• A RCT of > 15,000 students was used to evaluate the intervention. The programme was effective, increasing maths and English scores (effect sizes - 0.14 and 0.28 in the first and second years)
  • Note - small to modest effect size, but cost effective due to low cost of intervention.

Banerjee et al, 2005; NBER working paper 11904

teachers for america tfa
Teachers for America (TFA)
  • In 1989 TFA programme introduced:
    • Selected highly qualified people and gave them 5 weeks of training over the summer;
    • TFA teachers placed in schools in poor neighbourhoods;
    • RCT comparing TFA teachers vs control teachers (traditionally and alternatively certified, and uncertified), published in 2004;
    • 1800 pupils were randomised to 100 classes: 44 with TFA and 56 with conventional teacher.
tfa evaluation
TFA Evaluation
  • On admission to primary school, children randomised to be taught by TFA teachers or control teachers.
  • For maths scores: children’s gains were significantly better when taught by TFA teachers compared with control teachers.
  • For literacy scores: no differences.

Decker et al. Mathematica Policy Research, 2004

some characteristics of a high quality pragmatic field trial
Some characteristics of a high quality pragmatic/field trial
  • Large number of schools, or classes, at least 40-50, with 30 or so children per school.
  • Long intervention with post- and follow-up tests.
  • Randomisation independent from the researchers who develop the intervention and collect the data.
  • Data collection and testing undertaken by researchers or teachers blind to group allocation.
  • Such trials are often the ‘norm’ for health education – why not for non-health education?
  • Large RCTs of important educational policy are possible, and regularly undertaken in the US and other countries.
  • Are there important policy areas that need evaluating in the UK? E.g. Sure Start
  • What about the use of systematic synthetic phonics teaching? All children aged 5 from September 2007 (> 500,000 children). What is the evidence for this policy?
systematic review of phonics instruction
Systematic review of phonics instruction
  • How effective are different approaches to phonics teaching in comparison to each other (including the specific area of analytic versus synthetic phonics)?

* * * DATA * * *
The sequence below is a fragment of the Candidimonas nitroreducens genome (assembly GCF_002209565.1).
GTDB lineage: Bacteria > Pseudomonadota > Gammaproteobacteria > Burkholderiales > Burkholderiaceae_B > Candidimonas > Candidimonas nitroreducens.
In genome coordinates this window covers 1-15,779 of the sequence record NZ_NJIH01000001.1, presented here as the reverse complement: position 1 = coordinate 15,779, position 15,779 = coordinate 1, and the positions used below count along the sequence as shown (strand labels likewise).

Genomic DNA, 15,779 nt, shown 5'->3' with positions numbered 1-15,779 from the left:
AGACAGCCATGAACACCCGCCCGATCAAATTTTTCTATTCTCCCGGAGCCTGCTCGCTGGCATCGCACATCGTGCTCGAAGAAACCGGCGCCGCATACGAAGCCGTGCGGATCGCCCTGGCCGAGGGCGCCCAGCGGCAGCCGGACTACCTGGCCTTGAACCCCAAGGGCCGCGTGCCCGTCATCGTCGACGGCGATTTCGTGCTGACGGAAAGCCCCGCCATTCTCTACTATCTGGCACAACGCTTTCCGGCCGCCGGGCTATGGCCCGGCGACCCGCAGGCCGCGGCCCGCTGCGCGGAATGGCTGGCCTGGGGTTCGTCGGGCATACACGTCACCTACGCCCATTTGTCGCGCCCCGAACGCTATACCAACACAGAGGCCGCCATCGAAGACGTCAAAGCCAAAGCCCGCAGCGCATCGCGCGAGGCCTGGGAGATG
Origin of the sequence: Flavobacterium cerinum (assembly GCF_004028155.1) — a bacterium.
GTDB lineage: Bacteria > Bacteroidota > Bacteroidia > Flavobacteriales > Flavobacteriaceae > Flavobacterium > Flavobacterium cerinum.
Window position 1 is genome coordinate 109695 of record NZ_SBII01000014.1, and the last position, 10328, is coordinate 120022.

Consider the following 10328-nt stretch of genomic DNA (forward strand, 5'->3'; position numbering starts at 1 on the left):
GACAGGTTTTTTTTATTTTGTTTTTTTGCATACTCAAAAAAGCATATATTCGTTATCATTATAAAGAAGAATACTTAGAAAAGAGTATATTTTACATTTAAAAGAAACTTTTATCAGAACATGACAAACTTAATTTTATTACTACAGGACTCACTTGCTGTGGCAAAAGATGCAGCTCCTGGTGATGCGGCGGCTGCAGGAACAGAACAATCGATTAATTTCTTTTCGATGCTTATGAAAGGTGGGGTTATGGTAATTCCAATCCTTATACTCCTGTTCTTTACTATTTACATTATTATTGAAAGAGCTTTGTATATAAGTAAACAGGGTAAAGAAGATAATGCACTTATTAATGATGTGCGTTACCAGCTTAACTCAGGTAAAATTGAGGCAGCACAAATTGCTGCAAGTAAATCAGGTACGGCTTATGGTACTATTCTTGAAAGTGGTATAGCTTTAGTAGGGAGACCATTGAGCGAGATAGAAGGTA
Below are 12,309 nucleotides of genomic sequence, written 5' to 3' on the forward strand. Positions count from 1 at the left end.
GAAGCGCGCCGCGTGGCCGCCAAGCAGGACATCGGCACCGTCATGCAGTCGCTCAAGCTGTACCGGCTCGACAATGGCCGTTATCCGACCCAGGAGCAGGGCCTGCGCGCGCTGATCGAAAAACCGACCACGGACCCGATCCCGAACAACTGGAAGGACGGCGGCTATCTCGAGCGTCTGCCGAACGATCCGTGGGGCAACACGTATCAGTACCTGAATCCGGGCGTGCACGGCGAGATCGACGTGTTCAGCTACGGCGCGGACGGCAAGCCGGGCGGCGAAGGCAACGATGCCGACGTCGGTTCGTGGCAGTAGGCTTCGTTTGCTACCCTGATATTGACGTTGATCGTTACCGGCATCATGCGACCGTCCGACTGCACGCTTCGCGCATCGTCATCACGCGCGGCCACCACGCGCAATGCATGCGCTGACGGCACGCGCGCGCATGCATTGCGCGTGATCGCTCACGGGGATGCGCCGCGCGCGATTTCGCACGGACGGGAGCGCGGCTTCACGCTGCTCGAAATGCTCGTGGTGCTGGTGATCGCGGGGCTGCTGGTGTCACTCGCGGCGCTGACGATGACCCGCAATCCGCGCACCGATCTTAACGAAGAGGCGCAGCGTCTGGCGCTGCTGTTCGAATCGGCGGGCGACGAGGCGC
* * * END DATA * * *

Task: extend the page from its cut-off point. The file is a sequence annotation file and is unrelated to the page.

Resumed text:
• 12 individually randomised trials were identified.
  • All were very small and only one was from the UK.
  • Putting all the trials together in a meta-analysis found a small, statistically significant effect, on reading accuracy (moderate weight of evidence).
  • 3 trials directly compared synthetic with analytic phonics instruction. No difference between the two approaches was found, although this was based on weak evidence.
sensitivity analysis
Sensitivity analysis
  • Phonics meta-analysis had significant heterogeneity.
  • Removal of a single, small, outlier reduced this heterogeneity. However, removal of this study resulted in the advantage of phonics instruction being no longer statistically significant.
different types of phonics
Different types of phonics
  • Three small trials compared synthetic vs analytical phonics.
  • A meta-analysis of these trials found no difference between the two approaches.
“I am clear that synthetic phonics should be the first strategy in teaching all children to read.”
    • Ruth Kelly – Times Mar 21st 2006.
  • “The case for synthetic phonics is overwhelming”.
    • Jim Rose – Times Mar 21st 2006.
what could have happened
What could have happened?
  • A large field trial could have been undertaken. This could have taken the form of a ‘waiting list’ control-group design, with half of schools implementing a synthetic phonics programme in 2007-2008 and the other half starting in 2008-2009. Or alternatively, a ‘stepped wedge design’ could have been used.
  • Large rigorous trials are possible in educational research.
  • Intense opposition to RCTs from many educational researchers.
  • Lack of UK funding of large-scale randomised trials in education.
  • For important policy issues RCTs could and should be used.
dr carole torgerson
Dr Carole Torgerson

Senior Research Fellow


University of York, Heslington,


Telephone: 01904 328152